Bulimia Diagnosis Requires 4 Factors

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Bulimia nervosa is an eating disorder in which the person repeatedly eats too much and then takes drastic steps to compensate for that binge eating.

When many people think of bulimia, they think of "bingeing and purging" behavior — eating too much and then intentionally throwing up. But someone doesn't have to force themselves to repeatedly throw up in order to be diagnosed with bulimia.

Bulimia primarily affects adolescent girls and young adult women. Here's what clinicians look for when diagnosing bulimia nervosa.

Criteria Needed

A person must meet all of the following criteria in order to be diagnosed with bulimia nervosa:

  • Repeated episodes of binge eating, defined as eating "an amount of food that is definitely larger than most people would eat" during the same amount of time. The person also must feel as though they have lost control over eating and are unable to stop themselves or control how much they are eating.
  • Use of inappropriate behaviors (also known as "compensatory behaviors") to avoid weight gain or to compensate for the binge eating. These include self-induced vomiting (likely the best-known of bulimia behaviors), the misuse of laxatives, diuretics and/or enemas, and excessive exercise.
  • Both the binge eating and compensatory behaviors occur at least once a week for three months.
  • The person's weight and/or body shape must have a significant impact on the way the person views himself or herself.

These four requirements come from the Diagnostic & Statistical Manual of Mental Disorders, fifth edition, (DSM-V), which is published by the American Psychiatric Association. The DSM-V provides physicians and mental-health professionals with the criteria for diagnosing specific mental disorders, including bulimia nervosa.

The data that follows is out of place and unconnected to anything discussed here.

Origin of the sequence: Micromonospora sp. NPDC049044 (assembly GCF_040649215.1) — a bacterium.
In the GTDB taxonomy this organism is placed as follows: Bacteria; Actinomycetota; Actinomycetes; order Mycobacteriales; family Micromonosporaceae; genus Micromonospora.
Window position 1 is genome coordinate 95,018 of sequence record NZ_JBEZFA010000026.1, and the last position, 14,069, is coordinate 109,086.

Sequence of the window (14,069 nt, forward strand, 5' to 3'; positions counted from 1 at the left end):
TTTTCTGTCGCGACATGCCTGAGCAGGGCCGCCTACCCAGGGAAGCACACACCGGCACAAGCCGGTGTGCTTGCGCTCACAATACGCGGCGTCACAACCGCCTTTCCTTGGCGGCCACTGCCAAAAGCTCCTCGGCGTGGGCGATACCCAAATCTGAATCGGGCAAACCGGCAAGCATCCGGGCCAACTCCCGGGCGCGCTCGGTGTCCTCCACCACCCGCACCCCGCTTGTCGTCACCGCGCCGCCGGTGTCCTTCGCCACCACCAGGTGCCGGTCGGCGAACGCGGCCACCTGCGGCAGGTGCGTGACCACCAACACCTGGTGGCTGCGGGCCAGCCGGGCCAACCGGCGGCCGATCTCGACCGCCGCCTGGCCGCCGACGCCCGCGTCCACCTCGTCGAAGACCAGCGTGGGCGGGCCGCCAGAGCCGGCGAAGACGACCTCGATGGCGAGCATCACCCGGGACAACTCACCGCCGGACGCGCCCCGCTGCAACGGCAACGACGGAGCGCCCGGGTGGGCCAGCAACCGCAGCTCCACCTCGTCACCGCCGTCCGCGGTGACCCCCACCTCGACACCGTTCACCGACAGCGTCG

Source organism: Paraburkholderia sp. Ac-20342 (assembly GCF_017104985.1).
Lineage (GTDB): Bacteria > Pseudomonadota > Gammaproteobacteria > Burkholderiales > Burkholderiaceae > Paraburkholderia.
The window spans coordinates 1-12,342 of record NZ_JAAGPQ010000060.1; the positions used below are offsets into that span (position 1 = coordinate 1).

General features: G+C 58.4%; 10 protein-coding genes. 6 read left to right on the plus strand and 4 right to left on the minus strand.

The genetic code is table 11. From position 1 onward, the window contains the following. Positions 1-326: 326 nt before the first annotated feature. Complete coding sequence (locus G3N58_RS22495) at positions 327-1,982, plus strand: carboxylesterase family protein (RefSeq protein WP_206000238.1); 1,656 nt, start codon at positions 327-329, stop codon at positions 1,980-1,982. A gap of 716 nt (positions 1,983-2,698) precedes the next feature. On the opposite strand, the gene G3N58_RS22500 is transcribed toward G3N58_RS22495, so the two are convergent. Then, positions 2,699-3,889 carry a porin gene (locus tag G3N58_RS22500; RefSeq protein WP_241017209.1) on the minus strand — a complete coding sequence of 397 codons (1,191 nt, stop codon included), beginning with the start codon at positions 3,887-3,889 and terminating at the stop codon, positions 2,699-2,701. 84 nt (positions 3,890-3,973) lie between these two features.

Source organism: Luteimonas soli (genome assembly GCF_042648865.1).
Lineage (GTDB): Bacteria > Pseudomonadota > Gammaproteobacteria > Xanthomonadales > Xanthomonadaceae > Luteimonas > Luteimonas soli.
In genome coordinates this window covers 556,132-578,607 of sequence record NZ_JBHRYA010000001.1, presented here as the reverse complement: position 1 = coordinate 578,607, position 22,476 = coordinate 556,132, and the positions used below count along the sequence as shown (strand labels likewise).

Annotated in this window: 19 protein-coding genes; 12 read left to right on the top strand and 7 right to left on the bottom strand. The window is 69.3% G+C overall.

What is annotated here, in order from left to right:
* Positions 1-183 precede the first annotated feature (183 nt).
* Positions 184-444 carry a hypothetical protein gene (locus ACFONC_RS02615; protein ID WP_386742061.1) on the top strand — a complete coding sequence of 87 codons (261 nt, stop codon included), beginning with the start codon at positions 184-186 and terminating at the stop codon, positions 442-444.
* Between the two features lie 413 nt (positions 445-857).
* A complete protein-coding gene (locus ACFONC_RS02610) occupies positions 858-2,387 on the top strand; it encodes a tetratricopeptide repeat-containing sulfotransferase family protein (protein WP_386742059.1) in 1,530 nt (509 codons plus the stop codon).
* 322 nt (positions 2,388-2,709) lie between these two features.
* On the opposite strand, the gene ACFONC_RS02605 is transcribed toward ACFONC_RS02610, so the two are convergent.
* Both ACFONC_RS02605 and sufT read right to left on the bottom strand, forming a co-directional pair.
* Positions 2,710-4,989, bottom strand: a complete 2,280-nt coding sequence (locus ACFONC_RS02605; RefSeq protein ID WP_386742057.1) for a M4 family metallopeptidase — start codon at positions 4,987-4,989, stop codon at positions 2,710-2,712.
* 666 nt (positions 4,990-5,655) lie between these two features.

Other Signs 

People suffering from bulimia may not be thin—in fact, unlike those suffering from anorexia nervosa, they're likely to be at a normal weight. Some may even be a bit overweight. They may feel intense shame at their bulimic behavior, and likely will try to hide it (in some cases, skillfully enough that few people would suspect a problem).

Bulimia may lead to additional symptoms over time, such as a constant sore throat or swollen salivary glands, bad teeth, and dehydration. These can result from repeated vomiting. Severe bulimia can cause a heart attack when essential minerals, such as calcium and sodium, become unbalanced due to the bingeing and purging cycles.

As many as 2 percent to 3 percent of women may suffer from bulimia in the United States, and in some vulnerable populations (college-aged women, specifically), experts estimate up to 10 percent may meet the diagnostic criteria for bulimia. Men are affected, too, but at about one-tenth the rate of women.

Young women may be especially prone to bulimia if they suffered from childhood sexual abuse, if they eat alone, if they live in a sorority house, or if they have low self-esteem. Involvement in athletics or employment in a job that focuses on weight (like modeling or acting) can predispose someone to bulimia. Gay men also have a high rate of bulimia.

If you or someone you know is suffering from some or all of the above criteria it is important to see a physician, dietitian, or mental health professional for an assessment.

Bulimia Discussion Guide

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A Word From Verywell

If you don't already see a healthcare professional who specializes in eating disorders, you can always speak to your primary care physician. The key step here is to get the discussion started (whether between you and your doctor or your loved one and his/her doctor). Since eating disorders often go unrecognized or unnoticed, those who suffer from them can find it difficult to reach out for help or return to their "normal" behaviors. Know that there are options—your eating disorder does not need to control you forever.

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Article Sources

  • American Psychiatric Association. (2013). Diagnostic and statistical manual of mental disorders (5th ed.). Washington, DC: Author.
  • National Institute of Mental Health. What Are Eating Disorders? fact sheet. 
  • Rushing JM et al. Bulimia Nervosa: A Primary Care Review. The Primary Care Companion to the Journal of Clinical Psychiatry. 2003; 5(5):217-224.